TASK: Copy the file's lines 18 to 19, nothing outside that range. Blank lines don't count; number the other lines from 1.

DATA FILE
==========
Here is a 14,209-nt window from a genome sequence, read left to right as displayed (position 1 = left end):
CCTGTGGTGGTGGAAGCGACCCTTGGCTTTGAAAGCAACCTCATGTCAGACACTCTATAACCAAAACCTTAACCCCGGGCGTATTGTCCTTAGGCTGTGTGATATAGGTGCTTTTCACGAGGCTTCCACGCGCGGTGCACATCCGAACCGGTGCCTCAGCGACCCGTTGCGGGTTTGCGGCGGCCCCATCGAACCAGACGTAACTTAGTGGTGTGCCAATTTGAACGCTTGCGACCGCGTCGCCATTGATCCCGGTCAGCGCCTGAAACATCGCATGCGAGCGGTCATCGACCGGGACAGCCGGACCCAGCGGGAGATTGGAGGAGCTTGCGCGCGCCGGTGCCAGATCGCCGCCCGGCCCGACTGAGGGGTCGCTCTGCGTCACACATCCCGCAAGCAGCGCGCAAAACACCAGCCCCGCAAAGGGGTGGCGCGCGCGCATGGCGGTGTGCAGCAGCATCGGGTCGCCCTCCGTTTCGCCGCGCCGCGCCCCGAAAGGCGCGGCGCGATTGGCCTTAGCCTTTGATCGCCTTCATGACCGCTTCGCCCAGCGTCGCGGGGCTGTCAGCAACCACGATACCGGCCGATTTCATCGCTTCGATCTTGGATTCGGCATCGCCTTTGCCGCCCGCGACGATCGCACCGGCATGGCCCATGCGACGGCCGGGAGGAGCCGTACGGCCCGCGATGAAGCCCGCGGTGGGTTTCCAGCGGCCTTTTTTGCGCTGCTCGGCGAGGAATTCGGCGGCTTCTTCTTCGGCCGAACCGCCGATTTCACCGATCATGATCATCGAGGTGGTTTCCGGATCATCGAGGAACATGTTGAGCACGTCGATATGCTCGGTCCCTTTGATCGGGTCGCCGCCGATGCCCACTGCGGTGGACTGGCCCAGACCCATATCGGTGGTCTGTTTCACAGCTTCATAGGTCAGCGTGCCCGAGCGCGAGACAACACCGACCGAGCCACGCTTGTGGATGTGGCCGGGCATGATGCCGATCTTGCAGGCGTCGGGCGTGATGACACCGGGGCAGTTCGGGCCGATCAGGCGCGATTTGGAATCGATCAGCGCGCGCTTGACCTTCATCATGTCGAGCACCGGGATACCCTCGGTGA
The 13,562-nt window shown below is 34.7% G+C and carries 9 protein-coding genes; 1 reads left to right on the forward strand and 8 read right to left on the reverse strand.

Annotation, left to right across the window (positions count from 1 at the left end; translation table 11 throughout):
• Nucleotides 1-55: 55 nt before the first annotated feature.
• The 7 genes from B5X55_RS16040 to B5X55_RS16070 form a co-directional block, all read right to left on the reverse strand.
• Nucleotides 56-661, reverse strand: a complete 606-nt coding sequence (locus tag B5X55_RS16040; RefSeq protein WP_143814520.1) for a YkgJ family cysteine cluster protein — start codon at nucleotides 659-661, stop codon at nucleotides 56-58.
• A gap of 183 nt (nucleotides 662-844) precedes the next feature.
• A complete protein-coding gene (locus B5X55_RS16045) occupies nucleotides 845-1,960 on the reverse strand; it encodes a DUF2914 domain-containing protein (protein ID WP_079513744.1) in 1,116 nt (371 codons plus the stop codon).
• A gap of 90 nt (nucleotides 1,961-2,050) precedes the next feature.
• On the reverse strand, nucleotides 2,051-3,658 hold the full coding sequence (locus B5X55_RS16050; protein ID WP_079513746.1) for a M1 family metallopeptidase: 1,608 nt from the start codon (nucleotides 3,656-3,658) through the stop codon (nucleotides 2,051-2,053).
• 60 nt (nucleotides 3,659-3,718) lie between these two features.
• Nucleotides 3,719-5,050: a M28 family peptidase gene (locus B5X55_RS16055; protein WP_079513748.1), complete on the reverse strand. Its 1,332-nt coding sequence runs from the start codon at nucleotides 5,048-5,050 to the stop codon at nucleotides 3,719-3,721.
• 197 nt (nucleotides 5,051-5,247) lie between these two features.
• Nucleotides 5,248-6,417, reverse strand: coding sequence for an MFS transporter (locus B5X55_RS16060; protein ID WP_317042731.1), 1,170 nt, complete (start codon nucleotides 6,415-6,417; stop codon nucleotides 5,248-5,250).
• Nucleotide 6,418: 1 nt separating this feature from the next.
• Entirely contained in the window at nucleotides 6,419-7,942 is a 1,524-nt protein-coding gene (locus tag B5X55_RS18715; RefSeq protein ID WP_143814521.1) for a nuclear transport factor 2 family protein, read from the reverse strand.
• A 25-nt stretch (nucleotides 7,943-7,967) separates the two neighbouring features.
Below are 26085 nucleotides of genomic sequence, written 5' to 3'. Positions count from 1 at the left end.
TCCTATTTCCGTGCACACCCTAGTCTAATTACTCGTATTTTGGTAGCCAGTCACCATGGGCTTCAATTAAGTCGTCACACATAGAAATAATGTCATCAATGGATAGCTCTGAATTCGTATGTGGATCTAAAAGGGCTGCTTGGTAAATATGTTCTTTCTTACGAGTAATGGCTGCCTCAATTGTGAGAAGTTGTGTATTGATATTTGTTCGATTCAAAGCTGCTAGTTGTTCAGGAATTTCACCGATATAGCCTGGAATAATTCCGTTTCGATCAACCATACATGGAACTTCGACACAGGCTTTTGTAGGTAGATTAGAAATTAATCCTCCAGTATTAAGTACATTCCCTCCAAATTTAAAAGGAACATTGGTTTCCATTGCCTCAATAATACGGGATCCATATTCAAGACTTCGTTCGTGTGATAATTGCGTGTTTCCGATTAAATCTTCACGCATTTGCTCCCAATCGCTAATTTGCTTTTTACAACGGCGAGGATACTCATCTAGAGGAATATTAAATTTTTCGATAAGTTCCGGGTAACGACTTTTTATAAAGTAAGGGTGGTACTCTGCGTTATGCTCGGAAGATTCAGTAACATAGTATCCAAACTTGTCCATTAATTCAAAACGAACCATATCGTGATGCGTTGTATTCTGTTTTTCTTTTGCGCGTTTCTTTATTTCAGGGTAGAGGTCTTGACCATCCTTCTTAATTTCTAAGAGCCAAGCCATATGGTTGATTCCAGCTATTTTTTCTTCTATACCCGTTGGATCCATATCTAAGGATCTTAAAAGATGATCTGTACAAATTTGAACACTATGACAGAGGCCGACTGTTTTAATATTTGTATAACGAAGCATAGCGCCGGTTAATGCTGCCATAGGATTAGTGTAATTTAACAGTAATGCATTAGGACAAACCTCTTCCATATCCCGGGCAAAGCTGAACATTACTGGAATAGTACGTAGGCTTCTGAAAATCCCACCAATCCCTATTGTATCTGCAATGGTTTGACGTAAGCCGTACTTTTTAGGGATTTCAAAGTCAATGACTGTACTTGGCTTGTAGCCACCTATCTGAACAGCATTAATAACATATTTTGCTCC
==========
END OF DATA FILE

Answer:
• A 25-nt stretch (nucleotides 7,943-7,967) separates the two neighbouring features.
Below are 26085 nucleotides of genomic sequence, written 5' to 3'. Positions count from 1 at the left end.